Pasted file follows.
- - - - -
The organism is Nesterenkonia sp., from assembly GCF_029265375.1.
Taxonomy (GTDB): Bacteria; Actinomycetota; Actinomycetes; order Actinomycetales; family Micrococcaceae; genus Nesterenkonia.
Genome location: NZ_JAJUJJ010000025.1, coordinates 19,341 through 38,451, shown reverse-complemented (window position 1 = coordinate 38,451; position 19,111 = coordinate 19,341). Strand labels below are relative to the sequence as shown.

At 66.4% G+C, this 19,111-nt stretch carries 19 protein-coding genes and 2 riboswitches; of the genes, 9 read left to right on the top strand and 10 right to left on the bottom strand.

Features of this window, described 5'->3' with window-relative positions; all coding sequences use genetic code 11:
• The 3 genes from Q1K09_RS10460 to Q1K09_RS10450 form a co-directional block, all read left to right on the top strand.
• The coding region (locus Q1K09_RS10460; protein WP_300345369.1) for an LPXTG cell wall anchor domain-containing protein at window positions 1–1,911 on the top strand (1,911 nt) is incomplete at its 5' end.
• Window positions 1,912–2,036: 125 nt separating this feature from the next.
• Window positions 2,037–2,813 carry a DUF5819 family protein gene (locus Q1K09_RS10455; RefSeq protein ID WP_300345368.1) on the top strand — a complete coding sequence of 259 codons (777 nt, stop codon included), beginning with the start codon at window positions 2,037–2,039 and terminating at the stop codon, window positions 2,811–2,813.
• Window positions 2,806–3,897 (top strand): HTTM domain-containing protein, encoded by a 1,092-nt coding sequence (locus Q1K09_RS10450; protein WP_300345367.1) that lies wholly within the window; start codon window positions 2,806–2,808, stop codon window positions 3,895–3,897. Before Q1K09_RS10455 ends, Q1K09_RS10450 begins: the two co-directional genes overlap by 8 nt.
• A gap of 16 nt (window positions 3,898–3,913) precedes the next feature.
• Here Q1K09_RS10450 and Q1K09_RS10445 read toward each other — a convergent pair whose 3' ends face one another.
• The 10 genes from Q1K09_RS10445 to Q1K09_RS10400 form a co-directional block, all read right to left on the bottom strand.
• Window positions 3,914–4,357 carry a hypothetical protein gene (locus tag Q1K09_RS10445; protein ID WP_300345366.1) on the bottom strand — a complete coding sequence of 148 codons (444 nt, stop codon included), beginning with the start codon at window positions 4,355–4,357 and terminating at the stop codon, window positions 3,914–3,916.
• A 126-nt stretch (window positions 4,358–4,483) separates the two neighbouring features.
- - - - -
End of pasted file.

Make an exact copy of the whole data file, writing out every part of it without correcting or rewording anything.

The organism is Nesterenkonia sp., from assembly GCF_029265375.1.
Taxonomy (GTDB): Bacteria; Actinomycetota; Actinomycetes; order Actinomycetales; family Micrococcaceae; genus Nesterenkonia.
Genome location: NZ_JAJUJJ010000025.1, coordinates 19,341 through 38,451, shown reverse-complemented (window position 1 = coordinate 38,451; position 19,111 = coordinate 19,341). Strand labels below are relative to the sequence as shown.

At 66.4% G+C, this 19,111-nt stretch carries 19 protein-coding genes and 2 riboswitches; of the genes, 9 read left to right on the top strand and 10 right to left on the bottom strand.

Features of this window, described 5'->3' with window-relative positions; all coding sequences use genetic code 11:
• The 3 genes from Q1K09_RS10460 to Q1K09_RS10450 form a co-directional block, all read left to right on the top strand.
• The coding region (locus Q1K09_RS10460; protein WP_300345369.1) for an LPXTG cell wall anchor domain-containing protein at window positions 1–1,911 on the top strand (1,911 nt) is incomplete at its 5' end.
• Window positions 1,912–2,036: 125 nt separating this feature from the next.
• Window positions 2,037–2,813 carry a DUF5819 family protein gene (locus Q1K09_RS10455; RefSeq protein ID WP_300345368.1) on the top strand — a complete coding sequence of 259 codons (777 nt, stop codon included), beginning with the start codon at window positions 2,037–2,039 and terminating at the stop codon, window positions 2,811–2,813.
• Window positions 2,806–3,897 (top strand): HTTM domain-containing protein, encoded by a 1,092-nt coding sequence (locus Q1K09_RS10450; protein WP_300345367.1) that lies wholly within the window; start codon window positions 2,806–2,808, stop codon window positions 3,895–3,897. Before Q1K09_RS10455 ends, Q1K09_RS10450 begins: the two co-directional genes overlap by 8 nt.
• A gap of 16 nt (window positions 3,898–3,913) precedes the next feature.
• Here Q1K09_RS10450 and Q1K09_RS10445 read toward each other — a convergent pair whose 3' ends face one another.
• The 10 genes from Q1K09_RS10445 to Q1K09_RS10400 form a co-directional block, all read right to left on the bottom strand.
• Window positions 3,914–4,357 carry a hypothetical protein gene (locus tag Q1K09_RS10445; protein ID WP_300345366.1) on the bottom strand — a complete coding sequence of 148 codons (444 nt, stop codon included), beginning with the start codon at window positions 4,355–4,357 and terminating at the stop codon, window positions 3,914–3,916.
• A 126-nt stretch (window positions 4,358–4,483) separates the two neighbouring features.